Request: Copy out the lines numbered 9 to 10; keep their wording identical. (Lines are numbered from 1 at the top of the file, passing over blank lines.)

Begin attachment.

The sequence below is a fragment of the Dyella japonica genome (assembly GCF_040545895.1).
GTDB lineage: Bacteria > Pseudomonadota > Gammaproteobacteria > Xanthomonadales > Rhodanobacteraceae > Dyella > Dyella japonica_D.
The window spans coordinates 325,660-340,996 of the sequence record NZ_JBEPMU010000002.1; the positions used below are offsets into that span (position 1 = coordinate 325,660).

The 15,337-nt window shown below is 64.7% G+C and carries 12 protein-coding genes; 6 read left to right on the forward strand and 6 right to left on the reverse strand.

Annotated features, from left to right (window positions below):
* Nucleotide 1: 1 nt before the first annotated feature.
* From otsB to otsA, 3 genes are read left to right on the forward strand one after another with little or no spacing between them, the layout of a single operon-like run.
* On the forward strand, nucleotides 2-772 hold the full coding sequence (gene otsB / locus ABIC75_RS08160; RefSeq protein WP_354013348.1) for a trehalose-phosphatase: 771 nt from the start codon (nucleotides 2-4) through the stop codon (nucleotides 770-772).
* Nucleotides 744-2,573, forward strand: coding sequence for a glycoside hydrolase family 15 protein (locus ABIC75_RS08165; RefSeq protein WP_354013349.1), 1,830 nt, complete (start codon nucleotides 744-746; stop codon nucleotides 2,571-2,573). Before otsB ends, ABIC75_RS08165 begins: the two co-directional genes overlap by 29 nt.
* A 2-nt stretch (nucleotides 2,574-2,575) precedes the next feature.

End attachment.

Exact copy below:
* Nucleotides 744-2,573, forward strand: coding sequence for a glycoside hydrolase family 15 protein (locus ABIC75_RS08165; RefSeq protein WP_354013349.1), 1,830 nt, complete (start codon nucleotides 744-746; stop codon nucleotides 2,571-2,573). Before otsB ends, ABIC75_RS08165 begins: the two co-directional genes overlap by 29 nt.
* A 2-nt stretch (nucleotides 2,574-2,575) precedes the next feature.